by Mark Durie
February 3, 2021
„Six years ago, when I was serving as the pastor of an Anglican church, the Australian Charities and Not-for-profits Commission wrote to the parish requesting that it implement measures to stop our church from funding terrorists.
Warning a quiet suburban Anglican parish against funding terrorism seems more than faintly ridiculous, but for some types of charities it could be entirely reasonable. For example, during the 1990’s the Islamic Council of Victoria was administering a „mujihadeen“ account, to raise funds for jihad in Afghanistan, although representatives of the Council later stated that the ICV never funded any jihadis who were ‚extremist‘.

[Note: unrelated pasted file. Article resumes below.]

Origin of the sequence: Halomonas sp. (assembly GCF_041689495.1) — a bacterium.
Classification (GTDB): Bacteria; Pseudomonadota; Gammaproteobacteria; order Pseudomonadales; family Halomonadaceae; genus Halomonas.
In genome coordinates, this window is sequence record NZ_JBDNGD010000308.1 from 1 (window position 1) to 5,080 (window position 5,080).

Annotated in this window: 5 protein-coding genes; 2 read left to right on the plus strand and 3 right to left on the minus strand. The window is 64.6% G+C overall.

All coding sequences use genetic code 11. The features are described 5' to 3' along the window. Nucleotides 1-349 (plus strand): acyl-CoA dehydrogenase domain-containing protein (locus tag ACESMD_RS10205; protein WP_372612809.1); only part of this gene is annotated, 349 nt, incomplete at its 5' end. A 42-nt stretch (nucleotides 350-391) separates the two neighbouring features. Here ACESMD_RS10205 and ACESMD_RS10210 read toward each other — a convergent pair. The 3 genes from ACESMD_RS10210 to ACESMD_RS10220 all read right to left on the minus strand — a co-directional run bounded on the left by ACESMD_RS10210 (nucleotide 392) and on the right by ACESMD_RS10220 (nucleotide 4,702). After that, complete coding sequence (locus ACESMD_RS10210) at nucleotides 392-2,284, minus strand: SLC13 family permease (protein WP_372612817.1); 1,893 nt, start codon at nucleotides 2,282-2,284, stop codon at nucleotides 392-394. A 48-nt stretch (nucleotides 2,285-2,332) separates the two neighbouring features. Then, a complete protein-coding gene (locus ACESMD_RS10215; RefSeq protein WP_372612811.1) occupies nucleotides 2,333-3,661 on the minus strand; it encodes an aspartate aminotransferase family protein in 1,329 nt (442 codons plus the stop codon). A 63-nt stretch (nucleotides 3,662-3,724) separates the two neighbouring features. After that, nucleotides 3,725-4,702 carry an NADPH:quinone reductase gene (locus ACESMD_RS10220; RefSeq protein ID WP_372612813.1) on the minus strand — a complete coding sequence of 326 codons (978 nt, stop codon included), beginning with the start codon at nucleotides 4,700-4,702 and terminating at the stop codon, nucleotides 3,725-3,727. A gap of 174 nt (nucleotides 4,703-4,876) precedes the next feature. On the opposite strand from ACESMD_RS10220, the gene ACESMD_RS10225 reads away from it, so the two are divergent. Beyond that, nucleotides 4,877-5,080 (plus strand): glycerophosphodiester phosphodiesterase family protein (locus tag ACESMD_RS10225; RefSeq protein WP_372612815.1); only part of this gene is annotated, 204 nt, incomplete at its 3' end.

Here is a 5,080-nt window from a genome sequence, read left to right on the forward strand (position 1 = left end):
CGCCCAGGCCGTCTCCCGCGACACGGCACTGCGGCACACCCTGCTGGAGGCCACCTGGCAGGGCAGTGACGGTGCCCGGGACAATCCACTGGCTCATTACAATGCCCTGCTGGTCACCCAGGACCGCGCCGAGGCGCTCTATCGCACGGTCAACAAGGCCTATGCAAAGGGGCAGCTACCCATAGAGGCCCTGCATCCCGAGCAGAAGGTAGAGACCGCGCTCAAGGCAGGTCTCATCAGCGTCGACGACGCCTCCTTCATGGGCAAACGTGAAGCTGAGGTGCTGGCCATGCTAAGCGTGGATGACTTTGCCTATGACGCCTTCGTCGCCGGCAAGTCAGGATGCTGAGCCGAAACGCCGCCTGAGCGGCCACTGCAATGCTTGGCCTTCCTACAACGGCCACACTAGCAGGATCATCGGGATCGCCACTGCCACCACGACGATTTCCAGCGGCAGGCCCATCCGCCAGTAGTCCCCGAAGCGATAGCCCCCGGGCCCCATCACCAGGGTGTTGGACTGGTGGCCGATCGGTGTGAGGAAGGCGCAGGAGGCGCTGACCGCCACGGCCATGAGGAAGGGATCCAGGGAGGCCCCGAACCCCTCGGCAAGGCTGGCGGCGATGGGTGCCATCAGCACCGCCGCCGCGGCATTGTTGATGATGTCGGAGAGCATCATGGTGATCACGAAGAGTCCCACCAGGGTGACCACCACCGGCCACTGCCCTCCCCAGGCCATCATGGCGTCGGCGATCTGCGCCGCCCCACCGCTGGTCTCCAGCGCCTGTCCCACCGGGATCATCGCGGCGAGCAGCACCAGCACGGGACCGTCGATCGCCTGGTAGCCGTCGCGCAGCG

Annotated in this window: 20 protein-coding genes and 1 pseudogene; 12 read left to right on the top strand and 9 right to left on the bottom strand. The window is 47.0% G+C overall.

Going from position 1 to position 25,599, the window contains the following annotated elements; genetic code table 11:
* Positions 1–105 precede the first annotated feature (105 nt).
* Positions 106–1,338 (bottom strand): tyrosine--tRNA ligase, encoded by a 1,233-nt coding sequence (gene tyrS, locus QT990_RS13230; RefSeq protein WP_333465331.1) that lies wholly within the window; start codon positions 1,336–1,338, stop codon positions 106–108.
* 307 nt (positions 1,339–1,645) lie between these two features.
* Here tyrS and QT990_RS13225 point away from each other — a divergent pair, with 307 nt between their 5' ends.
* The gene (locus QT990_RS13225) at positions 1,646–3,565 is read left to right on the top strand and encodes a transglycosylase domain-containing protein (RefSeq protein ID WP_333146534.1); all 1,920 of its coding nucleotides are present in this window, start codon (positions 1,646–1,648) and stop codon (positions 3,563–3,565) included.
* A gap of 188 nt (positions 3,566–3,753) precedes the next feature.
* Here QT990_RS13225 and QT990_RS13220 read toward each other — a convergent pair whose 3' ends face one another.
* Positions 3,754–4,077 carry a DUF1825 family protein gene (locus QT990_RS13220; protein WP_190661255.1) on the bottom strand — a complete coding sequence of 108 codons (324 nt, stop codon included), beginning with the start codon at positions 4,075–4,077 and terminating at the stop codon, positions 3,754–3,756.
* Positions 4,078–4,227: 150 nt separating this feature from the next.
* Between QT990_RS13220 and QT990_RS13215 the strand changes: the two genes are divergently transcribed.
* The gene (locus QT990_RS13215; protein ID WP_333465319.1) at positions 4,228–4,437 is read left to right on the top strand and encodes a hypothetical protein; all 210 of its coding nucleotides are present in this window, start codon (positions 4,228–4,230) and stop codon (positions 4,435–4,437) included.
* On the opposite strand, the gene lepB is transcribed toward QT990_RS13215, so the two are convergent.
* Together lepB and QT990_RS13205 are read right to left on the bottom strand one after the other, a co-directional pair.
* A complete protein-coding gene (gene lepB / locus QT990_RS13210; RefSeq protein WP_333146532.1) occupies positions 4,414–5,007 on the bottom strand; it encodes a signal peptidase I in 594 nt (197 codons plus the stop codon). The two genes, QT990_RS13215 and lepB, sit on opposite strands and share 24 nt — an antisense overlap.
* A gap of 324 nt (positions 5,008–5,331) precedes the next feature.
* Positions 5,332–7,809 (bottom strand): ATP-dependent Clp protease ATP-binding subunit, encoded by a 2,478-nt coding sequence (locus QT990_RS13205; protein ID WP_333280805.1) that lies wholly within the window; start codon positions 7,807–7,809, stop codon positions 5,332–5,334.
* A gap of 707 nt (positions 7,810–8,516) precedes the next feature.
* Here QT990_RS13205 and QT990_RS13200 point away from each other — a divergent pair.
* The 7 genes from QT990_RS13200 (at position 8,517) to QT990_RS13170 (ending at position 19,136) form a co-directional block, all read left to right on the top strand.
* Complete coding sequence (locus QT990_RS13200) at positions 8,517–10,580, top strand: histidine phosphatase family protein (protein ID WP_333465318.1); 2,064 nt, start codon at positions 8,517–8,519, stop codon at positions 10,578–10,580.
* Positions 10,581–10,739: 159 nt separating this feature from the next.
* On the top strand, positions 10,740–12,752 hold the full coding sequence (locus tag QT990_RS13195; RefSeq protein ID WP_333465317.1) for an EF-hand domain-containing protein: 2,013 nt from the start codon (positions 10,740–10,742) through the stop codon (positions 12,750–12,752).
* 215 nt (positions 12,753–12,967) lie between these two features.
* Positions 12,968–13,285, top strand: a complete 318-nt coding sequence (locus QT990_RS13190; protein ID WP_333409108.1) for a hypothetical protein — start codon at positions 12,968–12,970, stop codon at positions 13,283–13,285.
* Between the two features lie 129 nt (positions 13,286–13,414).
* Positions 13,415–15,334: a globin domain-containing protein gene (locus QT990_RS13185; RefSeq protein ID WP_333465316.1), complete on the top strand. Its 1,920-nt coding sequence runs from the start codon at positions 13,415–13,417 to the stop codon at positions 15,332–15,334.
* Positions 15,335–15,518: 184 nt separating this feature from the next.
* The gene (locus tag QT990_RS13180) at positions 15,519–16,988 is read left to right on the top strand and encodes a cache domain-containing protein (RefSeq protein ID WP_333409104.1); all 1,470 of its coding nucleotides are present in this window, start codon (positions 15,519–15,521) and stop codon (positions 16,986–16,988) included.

The ICV’s mujahideen campaign had a religious basis in Islam. One of the obligatory five pillars of the faith is to make financial contributions, known as zakat. According to the Qur’an, these ‚alms‘ can be used for various purposes, not all of which would meet the conventional Christian understanding of ‚charity‘. One of the permitted uses is to fund jihadis. The Qur’an calls this ‚alms … in the path of Allah‘. This phrase was explained by the renowned Muslim commentator Ibn Kathir as „‚in the path of Allah‘ is exclusive for the benefit of fighters in jihad.“ “ (…)